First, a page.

As people are increasingly becoming curious to try these micro-mobility E.V. (Electric Vehicle) alternatives, either for fun or as daily transportation, communities of e-riders are being created to share enjoyment and ride together. Some true and extreme fanatics even choose it as a lifestyle – I’ve seen truly crazy characters and vehicles.
Naturally, people joining the movement also gather to share the culture. Every weekend, year-round in the evenings until midnight, and sometimes even weekdays, local groups meet and ride all over Seattle. I’ve been on a few group rides, and it has been amazingly fun. We ride, we talk for hours while our vehicles charge, we ride again to a fast-food place, and sometimes we end the night in a bar sharing a few drinks and good food. It’s a warm and welcoming community for all E.V. lovers – each with a different story that led them to get one or even many P.E.V.s.
Now that longer daylight times are here, you might see them around, group-riding with music and colorful lights. But they don’t hibernate: they also ride during the winter during the Big Dark and very cold temperatures. As long as it’s not snowing or heavily raining, since it’d be more dangerous with risks of slipping and falling. No matter the conditions, it’s always safer to wear as much body and head protection as possible. The rides might be shorter in very cold temperatures since it reduces the capacity in lithium-ion batteries, the most popular electric batteries in vehicles. But either way, the riders are still out. People fist-bump them when they see them, smile, take photos, ask them who they are and what it’s all about – and cars honk at them.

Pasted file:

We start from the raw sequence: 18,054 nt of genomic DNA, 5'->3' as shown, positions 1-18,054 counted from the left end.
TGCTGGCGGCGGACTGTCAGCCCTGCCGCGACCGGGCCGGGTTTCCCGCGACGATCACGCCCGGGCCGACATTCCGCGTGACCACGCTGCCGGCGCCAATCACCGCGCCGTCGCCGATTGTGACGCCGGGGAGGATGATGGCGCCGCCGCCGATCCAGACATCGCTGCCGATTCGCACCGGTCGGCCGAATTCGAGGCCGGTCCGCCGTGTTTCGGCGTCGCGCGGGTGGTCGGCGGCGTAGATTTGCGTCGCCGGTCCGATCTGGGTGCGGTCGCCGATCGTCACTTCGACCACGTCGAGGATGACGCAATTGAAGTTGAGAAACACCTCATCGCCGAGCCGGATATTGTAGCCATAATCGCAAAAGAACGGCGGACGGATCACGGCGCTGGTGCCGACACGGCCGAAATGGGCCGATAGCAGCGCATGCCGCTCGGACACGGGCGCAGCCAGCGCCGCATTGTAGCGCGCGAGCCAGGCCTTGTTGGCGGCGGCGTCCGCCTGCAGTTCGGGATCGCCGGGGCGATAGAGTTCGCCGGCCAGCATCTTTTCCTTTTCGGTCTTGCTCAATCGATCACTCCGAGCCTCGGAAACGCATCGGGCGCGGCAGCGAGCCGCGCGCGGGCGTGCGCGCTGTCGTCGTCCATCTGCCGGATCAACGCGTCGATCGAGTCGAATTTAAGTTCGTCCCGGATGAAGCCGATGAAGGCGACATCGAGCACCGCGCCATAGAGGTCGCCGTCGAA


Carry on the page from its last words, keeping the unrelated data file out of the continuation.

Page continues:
The spectators have all sorts of impressions, from immediately getting involved to complete disapproval and concern. The truth is that electric micro-mobility is still too novel for many, as it appears to still be like the Wild West of personal transportation.
However, if we speak about the concerning continuous trend of vehicle accidents, car-related accidents still take the lead. In 2022, the Washington Department of Transportation recorded 9192 auto-related accidents, in which 36 people were killed and 243 were seriously injured in Seattle. From my own experience as a two-wheel vehicle rider around Seattle, cars just don’t pay enough attention to other vehicles with anything other than four wheels. On Oct. 25, 2022, I was hit by an SUV driver in SeaTac, who apparently was not paying attention on the side where I was coming from on the bike lane. I was crossing the intersection on the sidewalk, and the driver just accelerated and hit my e-scooter with his front bumper, throwing me a couple meters off my scooter. I broke my wrist, and I am still proceeding with medical treatments.
Nevertheless, P.E.V.s are a huge experiment on the road, and I personally think it’s something that could bring a lot of convenience for short commuters and help the environment in general. Especially for us in the Pacific Northwest who luckily have such green landscapes and gems all over.
Francisco Fonseca is an international student at Seattle Central College. He is originally from Buenos Aires, Argentina.
Francisco started his studies at Seattle Central College in the Spring of 2020. Currently pursuing an AS-T at the college, he is planning on transferring to earn a BS in Computer Engineering.
Francisco works for the Seattle Collegian as a Web Manager, and as an International Ambassador for the International Programs of the colleges.
He is also the President of the Programming Club, a student club where he and its members learn and improve their computer programming skills. Lastly, he is also a member of MESA, a STEM-based student organisation.